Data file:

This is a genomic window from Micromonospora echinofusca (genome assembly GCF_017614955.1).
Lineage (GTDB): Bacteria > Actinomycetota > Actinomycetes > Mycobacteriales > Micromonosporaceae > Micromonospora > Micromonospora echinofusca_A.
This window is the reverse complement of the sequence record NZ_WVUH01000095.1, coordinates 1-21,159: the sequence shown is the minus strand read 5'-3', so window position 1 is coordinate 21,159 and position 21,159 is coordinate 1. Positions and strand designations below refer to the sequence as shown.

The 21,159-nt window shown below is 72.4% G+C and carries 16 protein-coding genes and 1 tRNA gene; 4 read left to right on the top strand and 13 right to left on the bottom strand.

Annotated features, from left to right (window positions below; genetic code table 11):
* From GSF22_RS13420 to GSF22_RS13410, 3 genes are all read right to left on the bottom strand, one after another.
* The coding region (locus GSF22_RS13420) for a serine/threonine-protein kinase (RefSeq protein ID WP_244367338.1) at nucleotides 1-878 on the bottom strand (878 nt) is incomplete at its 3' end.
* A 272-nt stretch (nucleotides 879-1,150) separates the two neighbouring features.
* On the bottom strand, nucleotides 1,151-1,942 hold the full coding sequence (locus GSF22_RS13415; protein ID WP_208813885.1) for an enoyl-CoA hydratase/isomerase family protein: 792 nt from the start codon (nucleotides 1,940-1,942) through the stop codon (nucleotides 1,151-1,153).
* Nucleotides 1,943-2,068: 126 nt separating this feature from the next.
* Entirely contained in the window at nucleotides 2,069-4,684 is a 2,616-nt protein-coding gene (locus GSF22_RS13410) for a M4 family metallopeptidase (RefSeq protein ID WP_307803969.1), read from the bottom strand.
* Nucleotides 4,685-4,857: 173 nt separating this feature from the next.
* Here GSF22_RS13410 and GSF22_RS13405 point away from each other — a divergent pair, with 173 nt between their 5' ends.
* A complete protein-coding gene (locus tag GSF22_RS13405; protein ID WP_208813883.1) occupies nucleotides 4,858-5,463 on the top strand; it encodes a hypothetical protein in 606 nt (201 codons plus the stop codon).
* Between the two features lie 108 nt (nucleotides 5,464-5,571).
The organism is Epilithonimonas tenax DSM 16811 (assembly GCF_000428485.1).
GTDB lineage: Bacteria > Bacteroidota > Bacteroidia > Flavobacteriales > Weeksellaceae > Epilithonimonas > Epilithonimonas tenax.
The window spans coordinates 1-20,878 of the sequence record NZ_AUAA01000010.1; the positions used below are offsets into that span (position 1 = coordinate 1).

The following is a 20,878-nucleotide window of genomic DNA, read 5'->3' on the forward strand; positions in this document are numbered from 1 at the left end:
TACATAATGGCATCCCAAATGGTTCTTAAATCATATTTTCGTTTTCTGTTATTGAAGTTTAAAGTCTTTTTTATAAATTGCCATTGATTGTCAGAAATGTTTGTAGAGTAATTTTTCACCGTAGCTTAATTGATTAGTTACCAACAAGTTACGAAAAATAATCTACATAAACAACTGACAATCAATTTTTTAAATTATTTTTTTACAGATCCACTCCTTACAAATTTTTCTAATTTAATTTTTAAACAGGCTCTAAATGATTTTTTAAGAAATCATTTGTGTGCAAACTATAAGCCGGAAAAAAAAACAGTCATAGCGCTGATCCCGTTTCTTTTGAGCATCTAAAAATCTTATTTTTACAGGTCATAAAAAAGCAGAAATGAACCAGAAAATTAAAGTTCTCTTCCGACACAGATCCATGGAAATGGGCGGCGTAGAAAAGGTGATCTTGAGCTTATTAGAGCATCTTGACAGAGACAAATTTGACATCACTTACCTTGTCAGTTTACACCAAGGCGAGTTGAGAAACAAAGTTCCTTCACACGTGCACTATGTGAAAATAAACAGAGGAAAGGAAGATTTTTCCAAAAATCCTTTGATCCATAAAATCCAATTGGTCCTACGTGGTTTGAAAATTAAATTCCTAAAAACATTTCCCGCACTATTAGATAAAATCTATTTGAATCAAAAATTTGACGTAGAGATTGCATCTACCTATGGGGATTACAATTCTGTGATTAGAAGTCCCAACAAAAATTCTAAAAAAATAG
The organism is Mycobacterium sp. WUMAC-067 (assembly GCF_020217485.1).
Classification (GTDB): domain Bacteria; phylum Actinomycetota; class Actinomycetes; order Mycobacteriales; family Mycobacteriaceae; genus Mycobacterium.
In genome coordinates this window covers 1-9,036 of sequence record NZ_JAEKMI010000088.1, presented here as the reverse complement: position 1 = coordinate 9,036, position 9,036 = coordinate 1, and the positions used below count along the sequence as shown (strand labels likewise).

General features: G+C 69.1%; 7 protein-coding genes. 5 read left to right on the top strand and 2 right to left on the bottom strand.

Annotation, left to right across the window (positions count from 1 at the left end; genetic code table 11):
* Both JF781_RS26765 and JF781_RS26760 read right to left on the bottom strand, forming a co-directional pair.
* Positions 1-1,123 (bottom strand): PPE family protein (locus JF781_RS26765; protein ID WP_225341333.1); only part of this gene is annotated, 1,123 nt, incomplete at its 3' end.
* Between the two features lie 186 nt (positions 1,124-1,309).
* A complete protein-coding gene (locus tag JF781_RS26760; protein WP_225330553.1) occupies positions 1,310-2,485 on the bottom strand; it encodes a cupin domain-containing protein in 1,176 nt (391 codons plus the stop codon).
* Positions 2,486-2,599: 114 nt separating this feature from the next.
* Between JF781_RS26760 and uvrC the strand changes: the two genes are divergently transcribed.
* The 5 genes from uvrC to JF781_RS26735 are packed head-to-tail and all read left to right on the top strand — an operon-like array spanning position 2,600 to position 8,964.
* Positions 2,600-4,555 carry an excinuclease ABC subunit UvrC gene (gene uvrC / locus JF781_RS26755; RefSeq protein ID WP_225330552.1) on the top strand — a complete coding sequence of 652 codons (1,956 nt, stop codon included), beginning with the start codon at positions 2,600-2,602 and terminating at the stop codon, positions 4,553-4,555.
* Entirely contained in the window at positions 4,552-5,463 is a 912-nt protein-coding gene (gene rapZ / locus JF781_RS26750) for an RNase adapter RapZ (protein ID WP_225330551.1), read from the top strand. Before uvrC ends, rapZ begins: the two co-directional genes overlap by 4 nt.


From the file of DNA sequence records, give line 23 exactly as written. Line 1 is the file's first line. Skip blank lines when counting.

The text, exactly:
In genome coordinates this window covers 1-9,036 of sequence record NZ_JAEKMI010000088.1, presented here as the reverse complement: position 1 = coordinate 9,036, position 9,036 = coordinate 1, and the positions used below count along the sequence as shown (strand labels likewise).